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Behaviour and Neural Indices of the Abuse Liability associated with Intraoral Self-administration of High Fructose Corn Syrup

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Title: Behaviour and Neural Indices of the Abuse Liability associated with Intraoral Self-administration of High Fructose Corn Syrup
Author: Levy, AnneMarie
Department: Department of Psychology
Program: Psychology
Advisor: Parker, Linda
Abstract: Food addiction (FA) is characterized by addictive behaviours including compulsively eating and neurobiological alterations that emerge in response to consuming food. Evidence strongly suggests sucrose is addictive; however, this sweetener has been almost entirely replaced by high fructose corn syrup (HFCS) in food/drink. Interestingly, HFCS impairs metabolic function and its introduction into the food supply is linked to the emergence of a concurrent epidemic of obesity; yet, little is known about its addictive properties. Therefore, we investigated its abuse liability and characterized these effects relative to sucrose. Using a novel procedure for sugar self-administration (SA), intraoral SA (IOSA) of HFCS was concentration dependent and supported by caloric content. Repeated IOSA led to escalation of intake, bingeing, and enhanced motivation to lever-press, indicating HFCS is reinforcing and possesses abuse liability. Moreover, compared to sucrose, HFCS alters expression of dopamine-2 (D2R) and mu-opioid (MOR) receptor mRNA in a manner putatively associated with exposure to drugs of abuse and the development of addiction. This occurred despite lower levels of HFCS SA, suggesting it may have more potent reinforcing effects and greater abuse liability. Likewise, SA of pellets mimicking HFCS engendered less hypothalamic activation than sucrose; in line with evidence that high fructose sugars may contribute to poor appetite regulation and possibly excessive intake. Bupropion (BUP) and naltrexone (NTX) were investigated with respect to their ability to reduce HFCS SA when administered alone, because they diminish the reinforcing properties of abused drugs, and in combination (BUP+NTX), to mimic the pharmacological actions of Contrave®, used to enhance weight-loss. BUP+NTX and NTX reduced IOSA of HFCS and upregulated expression of anorexigenic pro-opiomelanocortin mRNA in the hypothalamus. Moreover, compared to drugs of abuse or IOSA of HFCS alone, the addition of BUP+NTX led to opposing effects on DR2 and MOR mRNA expression, suggesting novel applications for Contrave® in treating FA or substance related abuse disorders. Together, these studies provide novel evidence that HFCS is addictive and support adopting policies that may limit its availability to reduce the potential harm associated with HFCS consumption as well as curb rising rates of obesity in vulnerable individuals.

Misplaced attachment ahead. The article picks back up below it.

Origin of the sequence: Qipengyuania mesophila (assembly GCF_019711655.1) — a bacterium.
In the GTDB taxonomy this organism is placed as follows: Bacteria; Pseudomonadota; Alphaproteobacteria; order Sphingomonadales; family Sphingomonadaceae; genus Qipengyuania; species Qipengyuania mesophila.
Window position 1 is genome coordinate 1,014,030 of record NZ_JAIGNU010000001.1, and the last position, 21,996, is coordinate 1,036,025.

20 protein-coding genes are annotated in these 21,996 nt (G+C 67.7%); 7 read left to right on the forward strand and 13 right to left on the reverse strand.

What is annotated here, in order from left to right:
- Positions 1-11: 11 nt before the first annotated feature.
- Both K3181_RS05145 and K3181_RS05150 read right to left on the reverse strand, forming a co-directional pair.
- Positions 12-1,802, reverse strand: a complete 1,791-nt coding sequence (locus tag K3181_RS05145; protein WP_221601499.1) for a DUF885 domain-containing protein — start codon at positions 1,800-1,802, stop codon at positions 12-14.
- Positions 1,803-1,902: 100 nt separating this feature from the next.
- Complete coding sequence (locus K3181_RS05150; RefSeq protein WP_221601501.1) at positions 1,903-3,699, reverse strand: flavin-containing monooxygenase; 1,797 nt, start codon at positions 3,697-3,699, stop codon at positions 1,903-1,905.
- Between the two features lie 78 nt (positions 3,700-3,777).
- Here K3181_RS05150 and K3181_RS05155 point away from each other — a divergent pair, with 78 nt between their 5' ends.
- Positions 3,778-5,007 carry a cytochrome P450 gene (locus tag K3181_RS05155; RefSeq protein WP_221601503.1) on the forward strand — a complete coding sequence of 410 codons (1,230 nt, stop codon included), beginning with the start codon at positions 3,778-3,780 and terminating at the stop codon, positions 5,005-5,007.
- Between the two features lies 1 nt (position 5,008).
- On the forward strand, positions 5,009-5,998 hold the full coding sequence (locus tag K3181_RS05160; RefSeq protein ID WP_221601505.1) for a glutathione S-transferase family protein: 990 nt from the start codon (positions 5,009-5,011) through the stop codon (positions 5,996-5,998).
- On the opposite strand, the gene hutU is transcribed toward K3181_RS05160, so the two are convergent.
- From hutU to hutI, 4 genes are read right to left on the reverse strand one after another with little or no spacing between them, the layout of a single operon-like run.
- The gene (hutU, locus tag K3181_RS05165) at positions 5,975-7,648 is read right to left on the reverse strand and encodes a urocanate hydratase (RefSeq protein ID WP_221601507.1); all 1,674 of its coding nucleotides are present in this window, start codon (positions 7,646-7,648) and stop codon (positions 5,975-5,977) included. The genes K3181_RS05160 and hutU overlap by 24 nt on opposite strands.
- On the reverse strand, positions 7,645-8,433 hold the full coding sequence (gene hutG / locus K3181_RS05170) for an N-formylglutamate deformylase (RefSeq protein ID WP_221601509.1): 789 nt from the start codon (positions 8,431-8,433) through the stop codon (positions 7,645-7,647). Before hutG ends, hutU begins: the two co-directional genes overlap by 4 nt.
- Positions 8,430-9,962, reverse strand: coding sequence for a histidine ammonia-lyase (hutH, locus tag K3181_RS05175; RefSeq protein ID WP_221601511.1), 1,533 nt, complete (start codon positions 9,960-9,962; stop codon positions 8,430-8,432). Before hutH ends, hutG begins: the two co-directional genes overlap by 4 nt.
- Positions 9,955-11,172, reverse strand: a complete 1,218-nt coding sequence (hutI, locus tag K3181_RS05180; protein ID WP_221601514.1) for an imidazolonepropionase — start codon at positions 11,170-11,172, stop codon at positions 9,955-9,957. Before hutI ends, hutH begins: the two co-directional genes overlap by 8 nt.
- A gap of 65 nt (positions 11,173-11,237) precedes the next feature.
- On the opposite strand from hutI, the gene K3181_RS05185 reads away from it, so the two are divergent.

Date: 2018-04
Rights: Attribution-NoDerivs 2.5 Canada
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Attribution-NoDerivs 2.5 Canada Except where otherwise noted, this item's license is described as Attribution-NoDerivs 2.5 Canada